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Opinion: Colorado charter schools stand out during a hard year for public education

The pandemic has caused many of our state’s students to regress. Innovative programs like the ones our charter schools have proposed can be an important step to mitigating that impact.

A year ago, few of us understood exactly how much our world was about to change. Lockdowns, face coverings, business closures and mandatory remote learning were issues that people in other countries were contending with, not those of us here in the United States.

Obviously, that is no longer true. It was a year of change, and arguably nowhere was that change felt more than in our education system. The challenges of moving to remote learning with little warning were felt by every school, teacher, parent and student.

Despite these challenges, I’m proud to say that Colorado charter schools rose to the occasion. The innovation and flexibility that are baked into the charter school model served students and families well, and as a result our schools were able to weather the pandemic far better than most.

Dan Schaller

This past year, according to Colorado Department of Education figures, charter schools in Colorado actually saw a 3.9% increase in enrollment – about 5,000 more students – during one of the most difficult times for education in our state’s history. Charter schools now educate 15% of our state’s public school students, and those 131,000 children represent about 40% more students than the number enrolled in Colorado’s single largest school district, Denver Public Schools.

Last year’s spike in enrollment is a continuation of a trend that started long before the COVID-19 pandemic. While last year’s jump in enrollment was likely influenced by the flexibility that charter schools offer, it is the quality of the charter school experience that has driven the longer-term trend. 

The state Department of Education’s most recent triennial report on charter schools showed that charter schools continue to outpace statewide averages when it comes to academic performance. Colorado charter schools serve higher percentages of students of color and English language learners that traditional public schools, and they do so while consistently delivering lower achievement gaps for our state’s highest-needs learners.

So how have charter schools managed to not only maintain their momentum but even grow it during a pandemic? Largely by leaning on the flexible culture and community connections that are inherent to their approach. 

One of the key strengths of charter schools has always been their nimbleness and ability to adapt quickly to changing circumstances. Because of the site-level control they have over such things as budget, scheduling and staffing, charter schools are able to adjust rapidly as the needs of their community change. Never has this trait been more apparent — and important — than in the current COVID-19 context.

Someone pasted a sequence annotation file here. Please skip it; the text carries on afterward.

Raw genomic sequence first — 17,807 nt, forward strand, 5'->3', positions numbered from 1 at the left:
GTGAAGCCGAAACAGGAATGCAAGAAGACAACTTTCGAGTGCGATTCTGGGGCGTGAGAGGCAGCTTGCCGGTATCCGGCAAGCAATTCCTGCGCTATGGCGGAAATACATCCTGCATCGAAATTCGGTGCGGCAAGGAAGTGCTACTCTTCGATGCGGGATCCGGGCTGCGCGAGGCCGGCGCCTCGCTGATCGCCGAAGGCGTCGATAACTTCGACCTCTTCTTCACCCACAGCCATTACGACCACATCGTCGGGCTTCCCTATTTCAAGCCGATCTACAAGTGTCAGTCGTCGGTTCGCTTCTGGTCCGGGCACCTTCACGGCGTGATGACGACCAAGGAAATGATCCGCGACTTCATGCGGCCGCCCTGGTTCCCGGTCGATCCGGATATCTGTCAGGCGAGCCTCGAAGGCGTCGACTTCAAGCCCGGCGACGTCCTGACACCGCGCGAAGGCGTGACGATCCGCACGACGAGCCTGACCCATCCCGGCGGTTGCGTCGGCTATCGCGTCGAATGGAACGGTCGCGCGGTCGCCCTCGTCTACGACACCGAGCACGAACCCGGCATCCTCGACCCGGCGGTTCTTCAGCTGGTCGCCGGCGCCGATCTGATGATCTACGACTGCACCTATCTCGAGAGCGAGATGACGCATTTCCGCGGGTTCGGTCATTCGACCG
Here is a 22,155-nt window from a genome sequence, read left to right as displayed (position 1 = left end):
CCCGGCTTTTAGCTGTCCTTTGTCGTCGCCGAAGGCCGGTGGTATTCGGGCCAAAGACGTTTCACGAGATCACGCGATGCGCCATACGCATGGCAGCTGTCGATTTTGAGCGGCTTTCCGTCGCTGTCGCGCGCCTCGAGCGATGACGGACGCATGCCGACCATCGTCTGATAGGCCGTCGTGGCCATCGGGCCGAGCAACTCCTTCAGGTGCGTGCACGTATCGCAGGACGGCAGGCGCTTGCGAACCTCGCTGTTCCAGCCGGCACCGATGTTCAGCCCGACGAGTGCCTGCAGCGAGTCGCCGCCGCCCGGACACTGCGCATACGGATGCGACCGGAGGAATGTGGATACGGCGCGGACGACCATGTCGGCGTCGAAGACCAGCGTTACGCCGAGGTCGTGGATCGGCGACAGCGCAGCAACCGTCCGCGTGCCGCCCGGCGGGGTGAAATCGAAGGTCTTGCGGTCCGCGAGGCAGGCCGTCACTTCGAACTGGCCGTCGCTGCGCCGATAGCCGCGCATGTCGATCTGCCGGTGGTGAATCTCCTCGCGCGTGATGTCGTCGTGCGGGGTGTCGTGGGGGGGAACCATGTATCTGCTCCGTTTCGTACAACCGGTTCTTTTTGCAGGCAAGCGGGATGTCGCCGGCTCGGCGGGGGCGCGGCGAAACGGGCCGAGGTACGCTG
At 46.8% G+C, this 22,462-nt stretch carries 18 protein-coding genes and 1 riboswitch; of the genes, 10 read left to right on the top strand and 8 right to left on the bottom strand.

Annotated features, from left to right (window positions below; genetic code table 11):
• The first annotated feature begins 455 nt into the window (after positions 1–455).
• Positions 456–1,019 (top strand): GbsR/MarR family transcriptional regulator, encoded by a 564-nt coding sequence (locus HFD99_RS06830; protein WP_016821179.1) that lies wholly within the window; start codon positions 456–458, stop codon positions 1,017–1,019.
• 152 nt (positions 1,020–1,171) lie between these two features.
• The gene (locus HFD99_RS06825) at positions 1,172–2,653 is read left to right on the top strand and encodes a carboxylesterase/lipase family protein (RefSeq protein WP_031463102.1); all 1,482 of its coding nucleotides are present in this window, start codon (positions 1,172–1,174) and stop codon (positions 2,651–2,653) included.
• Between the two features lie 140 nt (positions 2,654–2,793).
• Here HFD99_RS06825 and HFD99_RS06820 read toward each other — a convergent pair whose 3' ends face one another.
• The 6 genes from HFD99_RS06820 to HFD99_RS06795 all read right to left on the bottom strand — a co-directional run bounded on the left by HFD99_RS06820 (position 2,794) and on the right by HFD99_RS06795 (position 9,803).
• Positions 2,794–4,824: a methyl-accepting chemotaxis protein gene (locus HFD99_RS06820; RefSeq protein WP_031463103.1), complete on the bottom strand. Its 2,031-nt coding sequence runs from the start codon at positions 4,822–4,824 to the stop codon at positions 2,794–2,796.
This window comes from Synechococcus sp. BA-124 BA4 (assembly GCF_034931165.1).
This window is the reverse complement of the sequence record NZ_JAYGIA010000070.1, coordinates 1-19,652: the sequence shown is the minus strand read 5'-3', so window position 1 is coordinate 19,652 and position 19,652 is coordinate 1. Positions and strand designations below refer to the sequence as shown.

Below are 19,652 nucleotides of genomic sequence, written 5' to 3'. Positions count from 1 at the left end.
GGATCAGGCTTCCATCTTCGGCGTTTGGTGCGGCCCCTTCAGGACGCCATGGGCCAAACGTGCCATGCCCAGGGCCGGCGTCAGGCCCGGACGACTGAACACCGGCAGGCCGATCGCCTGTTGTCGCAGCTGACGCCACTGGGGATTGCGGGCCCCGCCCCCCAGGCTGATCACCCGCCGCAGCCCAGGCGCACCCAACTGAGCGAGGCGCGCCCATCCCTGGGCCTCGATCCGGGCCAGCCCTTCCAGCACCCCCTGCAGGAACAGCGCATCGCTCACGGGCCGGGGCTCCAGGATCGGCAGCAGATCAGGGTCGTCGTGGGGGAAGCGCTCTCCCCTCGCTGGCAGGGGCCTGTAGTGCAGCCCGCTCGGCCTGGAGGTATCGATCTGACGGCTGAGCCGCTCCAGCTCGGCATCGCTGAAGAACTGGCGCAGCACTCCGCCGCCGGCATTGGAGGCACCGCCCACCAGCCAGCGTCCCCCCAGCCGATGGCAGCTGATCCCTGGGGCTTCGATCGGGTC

The momentum that charter schools have built is continuing in 2021. For example, charter schools in Colorado in January received more than $2 million in grants from Gov. Jared Polis’ Response, Innovation, and Student Equity (RISE) fund. The fund supports innovative solutions to help students affected by the economic, social and health impacts of the COVID-19 pandemic, and the state only funded those proposals it deemed best.

TODAY’S UNDERWRITER

There is no question that the pandemic has caused many of our state’s students to regress, and innovative programs like the ones our charter schools have proposed can be an important step to mitigating that impact. 

One of the RISE programs will formally assess student engagement, create tools for schools to increase that engagement, and then share those lessons with public schools across the state. Another program will redesign the school year by offering more than 2,000 of Colorado’s highest-need students the opportunity to participate in innovative extended- year programs that include academic, social-emotional and experiential components.

The reality is that charter schools in Colorado offer some of the most innovative public school options in our state. The pandemic has served to highlight the importance of this innovation and flexibility, and these lessons are ones we should take with us as we slowly begin to look past COVID-19 and consider the reimagined public education system our students need and deserve in the future.


Dan Schaller, a former high school teacher, is the president of the Colorado League of Charter Schools, representing the interests of Colorado’s public charter schools. He and his wife have two school-age daughters.


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